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1) Midrash Shemot Rabbah 10:1, citing Proverbs 27:3; the Hebrew for “hardened” and “heavy” is the same, hence the connection       2) Isaiah 43:10,12; The Sfas Emes doesn’t mention it here, but he is probably assuming that his readers are familiar with the famous and audacious comment of the Talmud (Hagigah 16b), “When you are my witnesses, then I am God; when you are not my witnesses, then it is as if I am not God.”         3) Deut. 4:35             4) That is, how can God have knowledge of the future and people still have the freedom to choose?               5) Exodus 7:5                6) Deuteronomy 19:15             7) Psalms 71:22              8) Psalms 85:12; the Sfas Emes is using roshei tevot, or “first letters,” of the phrase emet me’eretz titzmach, to create the word emet. Ground here represents human affairs on earth, as opposed to divine works in heaven.          9) Isaiah 60:2      10) Berachot 18b           11) Hosea 14:10      12) from various places in the liturgy

Jeff says…

To my mind, Judaism thrives on paradox and the power of tension that holds between opposites. For example, God’s creation is perfect, but we are still tasked with improving it (a tension manifest in Shabbat and the six days of the workweek). We are children of the King, princes and princesses, yet we are dust and ashes (a tension brought out in the midrash on why humans were last in creation). The spiritual is higher than the physical, yet it is through living in the physical world that we manifest the spiritual (a rationale behind the mitzvot, and a reason why our holiest people are married with children, not celibates in a monastery). Hasidism seems to especially revel in these paradoxes, and if you keep learning the masters will almost inevitably reveal that they are false paradoxes, because what seems like two is really one–though your head might explode on the way to figuring that out.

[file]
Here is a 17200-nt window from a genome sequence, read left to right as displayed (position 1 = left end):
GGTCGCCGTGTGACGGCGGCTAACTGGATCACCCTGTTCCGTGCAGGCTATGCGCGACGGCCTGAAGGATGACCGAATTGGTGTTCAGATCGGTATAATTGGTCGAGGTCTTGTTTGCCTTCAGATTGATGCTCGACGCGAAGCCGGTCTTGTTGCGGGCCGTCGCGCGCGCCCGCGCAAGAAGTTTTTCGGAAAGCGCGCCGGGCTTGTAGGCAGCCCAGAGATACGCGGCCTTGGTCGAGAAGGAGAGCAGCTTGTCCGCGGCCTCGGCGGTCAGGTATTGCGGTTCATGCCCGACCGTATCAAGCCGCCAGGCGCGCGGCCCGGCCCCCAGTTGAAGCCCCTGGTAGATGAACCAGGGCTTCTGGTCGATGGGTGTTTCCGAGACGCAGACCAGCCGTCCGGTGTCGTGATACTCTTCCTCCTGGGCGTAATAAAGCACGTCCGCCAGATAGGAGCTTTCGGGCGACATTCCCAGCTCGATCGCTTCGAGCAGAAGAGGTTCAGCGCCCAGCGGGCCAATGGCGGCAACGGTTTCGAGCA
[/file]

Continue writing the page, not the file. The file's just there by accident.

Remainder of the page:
I think that’s what is happening here. We have the classic (but here unspoken) problem in this parshah, one which bothers everyone from children to sages: How could God cause Pharaoh to say no, and then punish him for doing so? It’s similar to the problem the Sfas Emes mentions, that of divine foreknowledge and human freewill. The Sfas Emes starts by making a stark truth claim: every choice and act and undertaking of man is done only according to the will of the Creator. Then he turns around and tells us what appears to be the opposite: truth depends on human service. This is reflected in his two representations of the divine: the transcendent and overpowering God of Exodus and Isaiah who fills and rules creation, and the divine point within us, waiting to be made manifest, which  the Sfas Emes elsewhere describes as both infinitely small and infinite.

Somehow, these opposites have to meet, so that “Your truth” becomes internalized as “My God.” In this teaching that happens in two places: in the service of God, and in Torah. These two are also really one, I think: Torah is where we and God meet, but it is only through our service (in this case Torah study) that that meeting happens — otherwise it’s a dead letter. I would also argue that anything that reveals God’s oneness in the world could be called Torah. So we have two paradigms, one extremely finite (that our job is to learn Torah, period) and one infinite (that any service of the One is Torah). Maybe like the Sfas Emes’ infinite/infinitely small divine point, both are the same, if done for the sake of heaven.

For other teachings this idea, see All is Foreseen, Yet Freewill is Granted; Earning Our Keep; and Whose Miracle?

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This entry was posted in Bo, Concepts, Divine Providence, Divine Service, Hasidic Masters, Parsha, Torah, Yehuda Leib Alter of Ger/ Sfas Emes. Bookmark the permalink.